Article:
This is the preliminary (or launch) version of the 2024-2025 VCU Bulletin. Courses that expose students to cutting-edge content and transformative learning may be added and notification of additional program approvals may be received prior to finalization. General education program content is also subject to change. The final edition and full PDF version will include these updates and will be available in August prior to the beginning of the fall semester.

Program goal

The mission of the VCU Department of Biostatistics is to improve human health through methodological research, the education of graduate students and health science researchers in biostatistical methods and applications, and collaborative health sciences research. Faculty members conduct methodological research motivated by collaborative alliances, which in turn contributes to and enhances the department’s educational mission. By focusing on the integration of methodological and collaborative research, students develop strong biostatistical and communication skills, enabling them to assume leadership positions in academia, government and industry.

Student learning outcomes

This training program is designed to help students achieve the following learning outcomes:

  1. Develop new (or extend existing) biostatistical methods through scholarly peer-reviewed publications that contribute to and expand the biostatistical research literature
  2. Effectively collaborate with both biostatistical and health science researchers to plan and design research studies and analyze data from a broad spectrum of research questions
  3. Apply standard computational and analytic procedures to demonstrate the ability to solve new and complex problems and develop fluency in a minimum of two computational languages
  4. Explain biostatistical concepts, methods and results to both biostatistical and non-biostatistical health sciences researchers using exceptional written and oral communication skills

VCU Graduate Bulletin, VCU Graduate School and general academic policies and regulations for all graduate students in all graduate programs

The VCU Graduate Bulletin website documents the official admission and academic rules and regulations that govern graduate education for all graduate programs at the university. These policies are established by the graduate faculty of the university through their elected representatives to the University Graduate Council.

It is the responsibility of all graduate students, both on- and off-campus, to be familiar with the VCU Graduate Bulletin as well as the Graduate School website and academic regulations in individual school and department publications and on program websites. However, in all cases, the official policies and procedures of the University Graduate Council, as published on the VCU Graduate Bulletin and Graduate School websites, take precedence over individual program policies and guidelines.

Visit the academic regulations section for additional information on academic regulations for graduate students.

Degree candidacy requirements

A graduate student admitted to a program or concentration requiring a final research project, work of art, thesis or dissertation, must qualify for continuing master’s or doctoral status according to the degree candidacy requirements of the student’s graduate program. Admission to degree candidacy, if applicable, is a formal statement by the graduate student’s faculty regarding the student’s academic achievements and the student’s readiness to proceed to the final research phase of the degree program.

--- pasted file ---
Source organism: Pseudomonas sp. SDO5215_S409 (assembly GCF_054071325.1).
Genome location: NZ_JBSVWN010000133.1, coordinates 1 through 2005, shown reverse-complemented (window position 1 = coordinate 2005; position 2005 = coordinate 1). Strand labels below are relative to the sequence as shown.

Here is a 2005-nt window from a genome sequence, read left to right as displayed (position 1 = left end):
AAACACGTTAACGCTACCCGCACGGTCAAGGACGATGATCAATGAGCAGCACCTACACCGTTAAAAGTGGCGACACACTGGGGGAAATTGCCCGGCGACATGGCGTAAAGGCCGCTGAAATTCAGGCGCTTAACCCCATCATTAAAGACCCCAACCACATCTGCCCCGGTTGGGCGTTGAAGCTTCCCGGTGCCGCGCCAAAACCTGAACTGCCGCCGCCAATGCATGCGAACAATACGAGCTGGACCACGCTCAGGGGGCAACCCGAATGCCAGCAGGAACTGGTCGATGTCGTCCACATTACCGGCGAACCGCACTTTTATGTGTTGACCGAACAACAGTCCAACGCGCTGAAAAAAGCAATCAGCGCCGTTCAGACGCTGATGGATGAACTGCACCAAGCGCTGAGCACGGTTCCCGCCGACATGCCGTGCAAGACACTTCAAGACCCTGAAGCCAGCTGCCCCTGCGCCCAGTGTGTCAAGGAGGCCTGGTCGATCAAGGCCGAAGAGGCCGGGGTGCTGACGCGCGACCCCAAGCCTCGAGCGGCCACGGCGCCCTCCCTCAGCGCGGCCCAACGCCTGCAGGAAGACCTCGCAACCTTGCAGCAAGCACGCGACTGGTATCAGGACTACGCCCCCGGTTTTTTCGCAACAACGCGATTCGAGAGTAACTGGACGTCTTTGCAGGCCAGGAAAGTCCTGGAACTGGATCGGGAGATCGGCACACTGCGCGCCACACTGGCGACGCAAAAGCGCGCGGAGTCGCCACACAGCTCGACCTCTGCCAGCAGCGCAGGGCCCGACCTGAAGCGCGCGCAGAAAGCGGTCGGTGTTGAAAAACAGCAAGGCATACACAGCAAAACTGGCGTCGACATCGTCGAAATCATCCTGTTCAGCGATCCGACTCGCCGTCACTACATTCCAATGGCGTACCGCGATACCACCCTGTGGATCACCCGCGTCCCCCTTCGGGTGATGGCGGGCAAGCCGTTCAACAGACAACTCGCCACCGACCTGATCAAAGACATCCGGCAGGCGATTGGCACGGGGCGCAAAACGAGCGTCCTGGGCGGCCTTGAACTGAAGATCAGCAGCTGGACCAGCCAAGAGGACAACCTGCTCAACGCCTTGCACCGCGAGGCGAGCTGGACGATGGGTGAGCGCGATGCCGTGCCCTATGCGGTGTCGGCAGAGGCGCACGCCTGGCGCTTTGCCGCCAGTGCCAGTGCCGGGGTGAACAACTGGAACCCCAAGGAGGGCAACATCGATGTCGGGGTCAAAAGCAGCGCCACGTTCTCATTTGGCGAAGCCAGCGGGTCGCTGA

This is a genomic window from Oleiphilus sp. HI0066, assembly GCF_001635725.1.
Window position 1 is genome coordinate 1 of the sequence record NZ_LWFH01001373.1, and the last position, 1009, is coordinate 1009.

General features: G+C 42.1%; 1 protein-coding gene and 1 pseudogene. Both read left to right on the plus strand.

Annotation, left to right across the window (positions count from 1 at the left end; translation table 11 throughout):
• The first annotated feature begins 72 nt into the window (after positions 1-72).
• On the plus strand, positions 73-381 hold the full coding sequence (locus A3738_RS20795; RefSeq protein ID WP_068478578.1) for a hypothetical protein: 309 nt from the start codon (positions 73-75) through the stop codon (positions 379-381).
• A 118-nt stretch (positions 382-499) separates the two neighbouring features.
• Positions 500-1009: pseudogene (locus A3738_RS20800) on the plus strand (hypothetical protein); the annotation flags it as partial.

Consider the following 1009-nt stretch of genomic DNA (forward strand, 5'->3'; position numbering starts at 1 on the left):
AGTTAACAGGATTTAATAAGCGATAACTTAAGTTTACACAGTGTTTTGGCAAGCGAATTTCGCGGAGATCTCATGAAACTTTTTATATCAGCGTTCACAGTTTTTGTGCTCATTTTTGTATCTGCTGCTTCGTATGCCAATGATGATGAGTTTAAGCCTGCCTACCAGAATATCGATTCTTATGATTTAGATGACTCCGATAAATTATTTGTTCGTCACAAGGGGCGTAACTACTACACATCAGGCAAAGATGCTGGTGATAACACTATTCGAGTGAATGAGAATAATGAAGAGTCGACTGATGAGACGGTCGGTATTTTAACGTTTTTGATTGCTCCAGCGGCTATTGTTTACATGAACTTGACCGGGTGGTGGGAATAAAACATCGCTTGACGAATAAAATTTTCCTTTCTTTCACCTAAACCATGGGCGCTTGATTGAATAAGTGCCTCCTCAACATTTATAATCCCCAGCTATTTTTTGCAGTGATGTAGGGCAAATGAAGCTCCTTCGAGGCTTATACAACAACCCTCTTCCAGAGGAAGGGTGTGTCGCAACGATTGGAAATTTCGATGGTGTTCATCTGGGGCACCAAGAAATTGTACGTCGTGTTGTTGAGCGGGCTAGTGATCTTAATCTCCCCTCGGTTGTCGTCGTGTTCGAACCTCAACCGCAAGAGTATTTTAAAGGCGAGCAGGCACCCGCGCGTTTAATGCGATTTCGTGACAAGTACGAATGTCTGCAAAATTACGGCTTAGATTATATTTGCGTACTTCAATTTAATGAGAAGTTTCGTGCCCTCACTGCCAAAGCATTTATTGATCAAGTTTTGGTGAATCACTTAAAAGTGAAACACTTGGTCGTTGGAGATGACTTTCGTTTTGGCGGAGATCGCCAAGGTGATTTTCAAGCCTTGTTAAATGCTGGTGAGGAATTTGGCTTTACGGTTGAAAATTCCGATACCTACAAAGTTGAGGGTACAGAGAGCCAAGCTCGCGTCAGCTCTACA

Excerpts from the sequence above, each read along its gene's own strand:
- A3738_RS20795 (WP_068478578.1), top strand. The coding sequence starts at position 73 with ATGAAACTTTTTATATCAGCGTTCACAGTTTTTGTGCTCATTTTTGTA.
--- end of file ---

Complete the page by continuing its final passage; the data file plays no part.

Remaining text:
Graduate students and program directors should refer to the following degree candidacy policy as published in the VCU Graduate Bulletin for complete information and instructions.

Visit the academic regulations section for additional information on degree candidacy requirements.

Graduation requirements

As graduate students approach the end of their academic programs and the final semester of matriculation, they must make formal application to graduate. No degrees will be conferred until the application to graduate has been finalized.

Graduate students and program directors should refer to the following graduation requirements as published in the Graduate Bulletin for a complete list of instructions and a graduation checklist.

Visit the academic regulations section for additional information on graduation requirements.

Apply online today.

Admission requirements

Degree: Semester(s) of entry: Deadline dates: Test requirements:
Ph.D. Fall preferred Applications received prior to Dec 1 given priority consideration GRE

In addition to the general admission requirements of the VCU Graduate School, applicants must complete the verbal, quantitative and analytical writing sections of the Graduate Record Exam. The following mathematics courses or their equivalents are required for admission: MATH 307MATH 310STAT 309 and STAT 212MATH 507 and an additional graduate-level math analysis course are recommended for students interested in completing the Ph.D. program.

Degree requirements

In addition to the general VCU Graduate School graduation requirements, Ph.D. students must complete a minimum total of 78 credit hours (59 didactic hours, plus eight hours each of seminar and consulting, and at least three credit hours of research). More specifically, required courses include BIOS 513, BIOS 514, BIOS 524BIOS 601BIOS 602BIOS 606, BIOS 615, BIOS 631, BIOS 647BIOS 653BIOS 654 and one of OVPR 601, OVPR 602 or OVPR 603. Students must take at least 18 credits of additional BIOS, STAT or MATH courses, with at least two being BIOS courses and at least two being at the 600 level, and one graduate-level non-BIOS, STAT or MATH course. Ph.D. students must also take eight semesters each of BIOS 603 and BIOS 690. In addition, Ph.D. students will participate in the summer student training program at least twice and present at the Biostatistics Student Research Symposium each fall.